The word "bittersweet" was used on more than one occasion at Hollywood's Avalon on Sunday night. An all-star group of musicians -- including the Red Hot Chili Peppers, Eddie Vedder and Pete Yorn -- paid tribute to the Ramones on the thirtieth anniversary of the New York City punk legends' first show, but guitarist Johnny Ramone, suffering from cancer, was unable to attend.
Host Rob Zombie, a close friend of Johnny's, said afterwards, "I knew he really wanted to be here. It was heartbreaking to call him," referring to a call he made to Johnny from the stage. "I really thought he might be able to make it, but the last couple of weeks he started feeling sick again." Singer Joey Ramone died of lymphona in 2001 and bassist Dee Dee Ramone suffered a fatal overdose the following year.
Still, the heavy hearts did nothing to dampen the music, which kicked off with sets from L.A. heroes the Dickies and X. "All these songs are like X's Ramones songs," X frontman John Doe said of his band's ripping half-hour set, which closed with a cover of an actual Ramones song, "Sheena Is a Punk Rocker."
Following a speech from former Ramones drummer Tommy Ramone, and interspersed video tributes to the band, surprise guests the Red Hot Chili Peppers embraced the spirit of the night with a set of Ramones covers. As a shirtless Anthony Kiedis hopped around stage doing his best Joey Ramone, the Chili Peppers delivered scorching renditions of "I Just Want to Have Something to Do" and "I Wanna Be Sedated," among others.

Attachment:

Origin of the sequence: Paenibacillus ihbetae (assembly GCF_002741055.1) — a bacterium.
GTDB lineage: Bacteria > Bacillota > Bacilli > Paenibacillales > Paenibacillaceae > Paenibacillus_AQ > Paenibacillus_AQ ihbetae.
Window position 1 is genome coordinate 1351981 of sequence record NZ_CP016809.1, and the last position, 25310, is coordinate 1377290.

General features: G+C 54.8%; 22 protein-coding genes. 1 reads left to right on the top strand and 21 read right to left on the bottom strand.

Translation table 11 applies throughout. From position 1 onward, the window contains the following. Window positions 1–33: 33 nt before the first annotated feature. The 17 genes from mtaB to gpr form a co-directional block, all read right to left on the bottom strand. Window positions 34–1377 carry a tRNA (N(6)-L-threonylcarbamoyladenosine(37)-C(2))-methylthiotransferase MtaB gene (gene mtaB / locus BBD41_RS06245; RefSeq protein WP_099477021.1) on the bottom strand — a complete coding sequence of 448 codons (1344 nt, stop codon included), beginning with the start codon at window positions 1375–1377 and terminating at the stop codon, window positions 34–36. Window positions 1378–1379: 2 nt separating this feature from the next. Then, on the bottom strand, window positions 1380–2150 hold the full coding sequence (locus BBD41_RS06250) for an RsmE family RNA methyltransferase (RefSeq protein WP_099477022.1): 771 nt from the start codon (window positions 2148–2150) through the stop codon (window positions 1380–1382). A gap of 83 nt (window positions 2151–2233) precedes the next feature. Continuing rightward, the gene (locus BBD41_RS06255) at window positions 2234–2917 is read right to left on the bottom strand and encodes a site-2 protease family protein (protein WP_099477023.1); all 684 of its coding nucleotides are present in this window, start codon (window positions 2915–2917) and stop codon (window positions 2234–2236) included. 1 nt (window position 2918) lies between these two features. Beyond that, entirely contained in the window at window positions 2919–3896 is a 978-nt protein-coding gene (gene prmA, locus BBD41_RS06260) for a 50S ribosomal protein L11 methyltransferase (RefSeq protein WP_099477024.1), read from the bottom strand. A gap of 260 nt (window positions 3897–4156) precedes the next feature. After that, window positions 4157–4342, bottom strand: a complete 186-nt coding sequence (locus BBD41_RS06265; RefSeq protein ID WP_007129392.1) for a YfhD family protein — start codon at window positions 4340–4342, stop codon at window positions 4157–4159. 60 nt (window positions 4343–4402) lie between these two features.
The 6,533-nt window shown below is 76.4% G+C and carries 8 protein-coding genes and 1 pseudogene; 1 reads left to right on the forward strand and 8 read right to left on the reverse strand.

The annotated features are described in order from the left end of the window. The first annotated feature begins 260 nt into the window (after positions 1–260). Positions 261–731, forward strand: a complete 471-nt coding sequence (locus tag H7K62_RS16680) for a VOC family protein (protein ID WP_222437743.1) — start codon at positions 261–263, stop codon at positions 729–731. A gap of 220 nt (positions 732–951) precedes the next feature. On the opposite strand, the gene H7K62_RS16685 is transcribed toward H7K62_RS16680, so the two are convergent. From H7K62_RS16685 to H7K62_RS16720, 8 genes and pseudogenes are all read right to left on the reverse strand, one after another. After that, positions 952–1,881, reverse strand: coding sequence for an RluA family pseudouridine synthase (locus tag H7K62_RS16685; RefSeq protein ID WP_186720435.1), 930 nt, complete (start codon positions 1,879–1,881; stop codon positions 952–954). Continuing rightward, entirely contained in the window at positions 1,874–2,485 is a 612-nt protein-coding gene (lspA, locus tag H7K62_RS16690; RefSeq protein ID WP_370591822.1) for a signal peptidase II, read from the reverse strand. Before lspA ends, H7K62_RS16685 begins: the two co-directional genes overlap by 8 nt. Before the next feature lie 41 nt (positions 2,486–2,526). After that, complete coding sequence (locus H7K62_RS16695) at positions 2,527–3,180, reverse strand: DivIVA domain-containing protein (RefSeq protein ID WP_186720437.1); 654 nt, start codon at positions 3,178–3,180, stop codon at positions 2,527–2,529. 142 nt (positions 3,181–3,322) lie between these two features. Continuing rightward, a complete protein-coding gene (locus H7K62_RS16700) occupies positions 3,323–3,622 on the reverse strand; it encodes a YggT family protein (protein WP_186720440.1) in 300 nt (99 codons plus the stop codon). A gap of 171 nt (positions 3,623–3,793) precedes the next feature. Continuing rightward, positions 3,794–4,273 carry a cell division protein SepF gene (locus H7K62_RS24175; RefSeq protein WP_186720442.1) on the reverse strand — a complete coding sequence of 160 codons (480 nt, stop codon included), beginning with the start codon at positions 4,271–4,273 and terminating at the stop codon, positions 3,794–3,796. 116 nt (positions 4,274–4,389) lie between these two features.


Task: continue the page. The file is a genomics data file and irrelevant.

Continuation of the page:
"Much love to the Ramones," Kiedis said as the band left the stage, leaving a worked-up crowd and a sizeable mosh pit.
Maybe the only thing that could've followed the Chilis as the Ramones was Vedder, Yorn, Henry Rollins and Rancid's Tim Armstrong taking turns fronting a band consisting of Marky Ramone (drums), C.J. Ramone (bass), and Daniel Rey (guitar), in a Johnny Ramone shirt, to close the night.
Several eras of punk rock were represented during the segment with some dream pairings that included Armstrong and Bad Religion's Brett Guerwitz teaming up first for "Cretin Hop," then joining Vedder as he passionately belted out "I Believe in Miracles" and the night's second version of "Sheena Is a Punk Rocker." The other once-in-a-lifetime union came when Henry Rollins and guitarist Steve Jones tore through "Commando" and "Blitzkrieg Bop," prompting Zombie to point out afterwards, "You just got the Ramones, Black Flag, and the Sex Pistols on one stage."
Among other highlights were Robert Carmine of Rooney, in Joey-esque shades, rocking out on "The KKK Took My Baby Away," Yorn paying homage to the Ramones' more melodic side with "Don't Come Close" and "I Wanna Be Your Boyfriend," and CJ belting out "Wart Hog."
The event, which benefited lymphoma cancer research, also included a huge memorabilia exhibit featuring band members' clothes (including Joey's faded jeans and T-shirt), guitars and handwritten notes, as well as classic photos.
Dicky Barrett of the Mighty Mighty Bosstones, who did "Bonzo Goes to Bitzberg," best summed up the musicians' love for the Ramones: "This is for the greatest true rock & roll band, that stayed true from the minute they started to the minute they finished."
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